As you know by now I spent the first 19 years of my life in the Texas panhandle where the world is flat and in a permanent drought. I remember learning in my high school geography class that where we lived was one step up from the desert. If Amarillo received a little less rain than we got we would have been classified as a desert environment. That’s why my move to the hill country was such a shocking and eye opening experience.
For the first time I have experienced what it feels like when your car begins to roll backwards at a stop light. I have learned where my parking break is and how often it can actually be used. Most of all I have a new found appreciation for actually slowing down around sharp turns. Learning how to drive in this new landscape is not the only learning curve that has come with this move.
To this day I am still amazed at the beautiful landscape the hill country has to offer. Day after day I am in awe of all the many, many, beautiful trees, rivers and creeks and streams, and the stunning hills. Being in a place this beautiful has opened my eyes to the world and to how amazing the state of Texas really is. Some days, it is hard to believe that where I grew up is in the same state, as it is an entirely different world down here.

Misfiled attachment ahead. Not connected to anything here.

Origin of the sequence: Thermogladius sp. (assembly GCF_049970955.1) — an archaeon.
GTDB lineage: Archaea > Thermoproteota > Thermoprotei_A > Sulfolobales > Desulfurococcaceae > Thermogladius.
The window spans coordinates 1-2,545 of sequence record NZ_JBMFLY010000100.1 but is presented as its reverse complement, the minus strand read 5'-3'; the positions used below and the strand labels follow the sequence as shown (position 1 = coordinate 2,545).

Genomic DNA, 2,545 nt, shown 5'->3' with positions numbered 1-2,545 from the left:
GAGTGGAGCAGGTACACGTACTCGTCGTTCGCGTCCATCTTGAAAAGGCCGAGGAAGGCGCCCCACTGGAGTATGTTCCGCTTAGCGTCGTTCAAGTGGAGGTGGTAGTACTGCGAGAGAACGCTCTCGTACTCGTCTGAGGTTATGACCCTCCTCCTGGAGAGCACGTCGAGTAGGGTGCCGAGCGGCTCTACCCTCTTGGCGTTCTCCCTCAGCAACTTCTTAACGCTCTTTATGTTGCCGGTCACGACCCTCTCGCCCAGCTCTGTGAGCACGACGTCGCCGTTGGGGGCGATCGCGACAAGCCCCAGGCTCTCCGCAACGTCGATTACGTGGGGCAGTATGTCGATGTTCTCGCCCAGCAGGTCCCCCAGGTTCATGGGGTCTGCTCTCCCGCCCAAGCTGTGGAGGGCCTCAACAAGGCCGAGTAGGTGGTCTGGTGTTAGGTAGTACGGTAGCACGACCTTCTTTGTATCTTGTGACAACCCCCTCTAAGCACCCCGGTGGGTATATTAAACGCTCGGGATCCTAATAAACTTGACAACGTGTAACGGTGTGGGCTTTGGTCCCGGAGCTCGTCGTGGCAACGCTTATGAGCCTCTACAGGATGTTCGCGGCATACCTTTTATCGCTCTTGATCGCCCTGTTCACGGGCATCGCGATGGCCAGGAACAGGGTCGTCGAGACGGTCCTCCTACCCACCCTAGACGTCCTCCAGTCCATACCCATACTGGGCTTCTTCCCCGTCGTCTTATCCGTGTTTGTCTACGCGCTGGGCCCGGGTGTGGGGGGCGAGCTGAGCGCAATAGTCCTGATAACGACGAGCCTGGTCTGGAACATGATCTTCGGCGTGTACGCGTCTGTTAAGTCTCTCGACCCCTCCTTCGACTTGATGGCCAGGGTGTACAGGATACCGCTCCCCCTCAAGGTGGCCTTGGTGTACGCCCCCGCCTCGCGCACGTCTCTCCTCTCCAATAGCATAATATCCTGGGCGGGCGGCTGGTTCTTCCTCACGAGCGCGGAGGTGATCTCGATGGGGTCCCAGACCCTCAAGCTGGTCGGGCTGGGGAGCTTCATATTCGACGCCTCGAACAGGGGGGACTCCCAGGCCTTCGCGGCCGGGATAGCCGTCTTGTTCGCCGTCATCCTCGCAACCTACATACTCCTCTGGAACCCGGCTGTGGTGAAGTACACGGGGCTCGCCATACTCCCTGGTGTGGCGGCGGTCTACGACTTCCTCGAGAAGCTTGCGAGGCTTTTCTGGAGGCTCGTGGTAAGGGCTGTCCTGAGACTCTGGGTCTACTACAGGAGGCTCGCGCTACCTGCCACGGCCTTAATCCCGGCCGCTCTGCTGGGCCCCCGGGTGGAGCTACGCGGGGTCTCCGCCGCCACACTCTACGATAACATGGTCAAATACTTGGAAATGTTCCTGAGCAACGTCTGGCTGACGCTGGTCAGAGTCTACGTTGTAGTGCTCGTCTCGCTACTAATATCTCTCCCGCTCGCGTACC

I grew up in Amarillo, Texas. For those of you who are not sure of where that is located it is in the very top of Texas. Amarillo is located in the “Panhandle Plains” of Texas which is an extension of the Great Plains. Amarillo and the surrounding area is a flat, treeless area on a plateau surrounded by plunging canyons.
Growing up in Amarillo, there were not many things to do for fun. However, there was one thing my family and I did for entertainment. My family and I would go to Palo Duro Canyon State Park, which was only a 15 minute drive from my house, and walk the hiking trails the state park had to offer. Those were some of my favorite memories of growing up in Amarillo. Even to this day when I go visit my family we still go to Palo Duro Canyon for fun.
Amarillo is a part of the Bible Belt that encompasses the southern United States. This means that everyone goes to church, most everyone shares the political beliefs, and people for the most part are closed minded to other beliefs. I personally grew up in a very strict household, with very religious parents who sheltered me from the world. So moving down to such a liberal and open minded area has been a little bit of a culture shock for me.